This week, New York City’s elementary school students will begin taking home H1N1 information packets that include vaccination consent and screening forms for the City’s upcoming school-based vaccination initiative. By signing and returning the forms – also available in 10 languages at nyc.gov/flu –
parents can have their children vaccinated free-of-charge against the H1N1
influenza virus. The packets will be sent home with children over the next two
weeks, starting today. All materials are available in Arabic, Bengali, Chinese,
English, French, Haitian Creole, Korean, Russian, Spanish and Urdu.
As part of the comprehensive influenza-prevention plan
that Mayor Bloomberg outlined before school started this fall, the City will
provide the H1N1 vaccine at no cost to public and non-public school students
beginning in late October. Elementary schools will schedule vaccination clinics
during regular school days. Weekend vaccine clinics for middle-school and
high-school students will be held in each borough during November and
“Vaccination is the best weapon we have against
influenza,” said Dr. Thomas Farley, New York City Health Commissioner. “Children
are especially susceptible to the H1N1 strain, so we hope parents will ensure
that their kids are protected. Getting vaccinated is safe, effective and simple.
Thanks to this initiative, it’s also free.”
“Our schools are working closely with the Health
Department to make sure all of our students receive the vaccine if their parents
want them immunized,” said Schools Chancellor Joel Klein. “The program is
voluntary and we will not vaccinate children without parental consent, so we
encourage families to sign the consent forms and send them back within three
days of receiving them.”
The Health Department encourages parents to have their
children vaccinated by their regular health care providers if possible. By the
end of this week, more than 600 providers who requested H1N1 vaccine will have
doses in stock and ready to administer. These providers include some hospital
clinics and community health centers as well as private pediatricians. Though
H1N1 vaccine is now increasingly available for children and health care
providers who want to be immunized, the federal government has yet to distribute
enough vaccine to cover other populations. Federal authorities expect
allocations to increase in coming weeks. The school vaccination program is
intended to ensure that no child goes unvaccinated for lack of access. Public
elementary schools are participating, and non-public schools have the option to
participate. The city-wide, school-based vaccination program will last
approximately eight weeks. The weekend clinics for middle-school and high-school
students will open in early November at sites in all five boroughs.
Besides protecting children from the H1N1 virus, the
school vaccination effort could help prevent children from infecting others. The
novel H1N1 virus typically causes only a few days of fever, cough and sore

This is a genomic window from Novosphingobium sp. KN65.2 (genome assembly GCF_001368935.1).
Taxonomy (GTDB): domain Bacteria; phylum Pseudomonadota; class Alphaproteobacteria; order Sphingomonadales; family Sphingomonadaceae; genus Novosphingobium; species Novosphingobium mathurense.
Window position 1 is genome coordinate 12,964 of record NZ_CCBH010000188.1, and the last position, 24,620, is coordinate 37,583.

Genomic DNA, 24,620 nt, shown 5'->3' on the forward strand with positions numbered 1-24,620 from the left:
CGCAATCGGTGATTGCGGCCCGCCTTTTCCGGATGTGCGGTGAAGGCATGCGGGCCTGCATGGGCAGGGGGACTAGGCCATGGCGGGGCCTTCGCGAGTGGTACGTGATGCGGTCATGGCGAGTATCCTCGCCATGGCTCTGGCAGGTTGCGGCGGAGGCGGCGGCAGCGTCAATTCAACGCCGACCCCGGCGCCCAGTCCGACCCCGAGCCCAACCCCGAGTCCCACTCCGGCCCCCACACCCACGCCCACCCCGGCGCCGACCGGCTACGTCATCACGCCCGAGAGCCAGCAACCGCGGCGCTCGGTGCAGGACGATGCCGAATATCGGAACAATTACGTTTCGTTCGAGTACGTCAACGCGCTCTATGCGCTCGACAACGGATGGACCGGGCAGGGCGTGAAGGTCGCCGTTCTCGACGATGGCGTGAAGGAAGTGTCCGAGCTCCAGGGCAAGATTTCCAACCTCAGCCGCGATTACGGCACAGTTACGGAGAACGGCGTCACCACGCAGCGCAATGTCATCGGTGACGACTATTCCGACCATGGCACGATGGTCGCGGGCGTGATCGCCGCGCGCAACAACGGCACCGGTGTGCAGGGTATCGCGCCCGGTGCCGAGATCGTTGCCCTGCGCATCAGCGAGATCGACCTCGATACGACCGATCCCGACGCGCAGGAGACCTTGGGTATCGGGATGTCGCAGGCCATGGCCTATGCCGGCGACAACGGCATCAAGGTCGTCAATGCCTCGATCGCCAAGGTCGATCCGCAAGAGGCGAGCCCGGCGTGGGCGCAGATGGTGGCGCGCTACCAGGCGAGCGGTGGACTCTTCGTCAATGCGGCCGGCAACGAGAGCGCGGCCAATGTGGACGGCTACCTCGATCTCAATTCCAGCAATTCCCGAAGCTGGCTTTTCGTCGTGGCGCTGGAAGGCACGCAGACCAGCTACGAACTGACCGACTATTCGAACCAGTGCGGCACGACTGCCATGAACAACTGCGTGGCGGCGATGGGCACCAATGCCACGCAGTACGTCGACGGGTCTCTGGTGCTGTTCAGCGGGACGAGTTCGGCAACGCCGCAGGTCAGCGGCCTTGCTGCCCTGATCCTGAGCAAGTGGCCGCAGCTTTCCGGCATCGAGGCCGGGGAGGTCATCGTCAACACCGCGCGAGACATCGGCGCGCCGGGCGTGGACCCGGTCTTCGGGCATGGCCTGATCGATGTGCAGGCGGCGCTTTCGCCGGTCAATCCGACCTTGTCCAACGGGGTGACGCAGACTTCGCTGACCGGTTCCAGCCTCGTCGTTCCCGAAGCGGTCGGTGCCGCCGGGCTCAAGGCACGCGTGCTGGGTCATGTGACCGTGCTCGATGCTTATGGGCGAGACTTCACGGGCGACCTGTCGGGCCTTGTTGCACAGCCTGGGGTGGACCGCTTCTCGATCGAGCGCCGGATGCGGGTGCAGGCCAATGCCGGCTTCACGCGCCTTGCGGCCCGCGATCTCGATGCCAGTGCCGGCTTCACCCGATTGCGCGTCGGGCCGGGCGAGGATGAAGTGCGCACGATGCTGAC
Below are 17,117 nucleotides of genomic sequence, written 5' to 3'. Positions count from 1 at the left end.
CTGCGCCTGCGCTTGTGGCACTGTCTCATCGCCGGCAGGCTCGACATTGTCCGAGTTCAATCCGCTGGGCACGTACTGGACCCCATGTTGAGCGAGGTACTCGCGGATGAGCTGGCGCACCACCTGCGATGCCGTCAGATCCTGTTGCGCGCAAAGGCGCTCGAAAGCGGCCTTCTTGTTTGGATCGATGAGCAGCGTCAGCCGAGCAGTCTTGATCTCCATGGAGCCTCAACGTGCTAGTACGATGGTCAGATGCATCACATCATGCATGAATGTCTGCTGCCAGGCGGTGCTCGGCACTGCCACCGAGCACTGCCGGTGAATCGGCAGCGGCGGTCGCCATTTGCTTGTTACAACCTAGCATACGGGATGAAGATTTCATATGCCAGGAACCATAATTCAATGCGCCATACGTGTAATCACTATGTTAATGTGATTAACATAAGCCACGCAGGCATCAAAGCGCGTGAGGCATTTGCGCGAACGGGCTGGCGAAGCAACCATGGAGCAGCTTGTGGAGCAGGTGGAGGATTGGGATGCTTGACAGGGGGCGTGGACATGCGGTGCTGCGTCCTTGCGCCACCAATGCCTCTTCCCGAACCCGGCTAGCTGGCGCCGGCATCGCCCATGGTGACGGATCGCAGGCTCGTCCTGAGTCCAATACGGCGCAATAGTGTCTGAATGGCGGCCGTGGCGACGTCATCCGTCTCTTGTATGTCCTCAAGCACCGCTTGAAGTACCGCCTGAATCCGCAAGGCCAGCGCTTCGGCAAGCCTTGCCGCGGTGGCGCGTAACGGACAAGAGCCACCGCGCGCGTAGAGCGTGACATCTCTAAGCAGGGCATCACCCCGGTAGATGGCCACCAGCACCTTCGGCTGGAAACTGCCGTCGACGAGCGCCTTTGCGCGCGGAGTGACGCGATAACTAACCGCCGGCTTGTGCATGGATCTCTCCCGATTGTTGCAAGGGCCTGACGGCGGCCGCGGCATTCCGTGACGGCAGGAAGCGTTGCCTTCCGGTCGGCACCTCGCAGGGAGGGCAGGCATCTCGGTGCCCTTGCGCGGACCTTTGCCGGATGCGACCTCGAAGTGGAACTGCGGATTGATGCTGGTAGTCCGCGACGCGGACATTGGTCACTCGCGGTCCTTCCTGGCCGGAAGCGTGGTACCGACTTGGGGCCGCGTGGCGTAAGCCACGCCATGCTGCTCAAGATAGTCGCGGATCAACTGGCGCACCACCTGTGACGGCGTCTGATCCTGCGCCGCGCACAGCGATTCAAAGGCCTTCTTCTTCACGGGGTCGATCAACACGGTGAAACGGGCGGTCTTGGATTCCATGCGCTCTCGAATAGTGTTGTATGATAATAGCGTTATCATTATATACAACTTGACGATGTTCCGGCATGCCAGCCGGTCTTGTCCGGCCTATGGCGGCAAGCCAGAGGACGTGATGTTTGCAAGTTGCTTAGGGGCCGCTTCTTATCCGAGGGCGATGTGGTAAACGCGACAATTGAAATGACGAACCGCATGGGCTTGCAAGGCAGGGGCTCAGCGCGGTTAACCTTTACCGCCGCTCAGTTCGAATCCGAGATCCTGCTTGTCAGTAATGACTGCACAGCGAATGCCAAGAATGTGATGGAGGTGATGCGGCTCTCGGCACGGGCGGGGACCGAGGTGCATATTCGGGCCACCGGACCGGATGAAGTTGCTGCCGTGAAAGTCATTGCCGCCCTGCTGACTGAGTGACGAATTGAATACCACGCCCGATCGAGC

throat, and most people get better without any treatment. But influenza can
cause severe illness or death, especially among people with underlying health
The H1N1 vaccine comes in two forms: an injection and a
nasal spray. Children may receive one form or the other; the nurse administering
the vaccine will determine which form is appropriate for each child by reviewing
information on the consent and screening forms completed by parents. Children
under 10 years old will need two doses of the vaccine to get full protection.
Once children are vaccinated, it takes about 10 days to develop immunity to the
H1N1 virus. After school-based vaccination, parents will receive written
confirmation that their children have received the vaccine. Parents are
instructed to give a copy of the medical document to the child’s medical
The H1N1 vaccine is produced in exactly the same way
that seasonal influenza vaccines are routinely produced, and it has been
rigorously tested. The only difference is that this vaccine helps the immune
system recognize and combat the H1N1 virus. As with any vaccine, influenza
vaccines can cause mild side effects, but serious reactions are exceedingly
Each year, an estimated 1,100 New Yorkers die from
influenza and its complications, and many others become ill. While many parts of
the country are now battling high rates of influenza, New York City has yet to
see an increase in infections this fall. Nonetheless, the Health
Department expects influenza to return to the city at some time and is strongly
encouraging parents to have all children immunized to protect them from it.
The seasonal influenza vaccine does not provide immunity
against the H1N1 virus. New Yorkers wanting protection will need to get a
separate vaccine. The seasonal influenza vaccine is available through health
care providers and pharmacies.
Because certain people are at increased risk of
complications from H1N1 influenza, vaccination against this type of influenza is
especially important for them. The following people should receive the H1N1
- Pregnant women.
- People aged 6 months to 24 years.
- People aged 25 to 64 years with long-term health
- People who live with or care for children younger
than 6 months.
- Health care and emergency medical workers.
More details are available at cdc.gov/h1n1flu/.
Although students will be given consent forms to bring
home, parents can download the forms from nyc.gov/flu, sign printed copies and send them back to
school with their children. Consent forms will also be available on site at the
weekend vaccination clinics for middle-school and high-school students. More
information about influenza is available at nyc.gov/flu or by calling 311.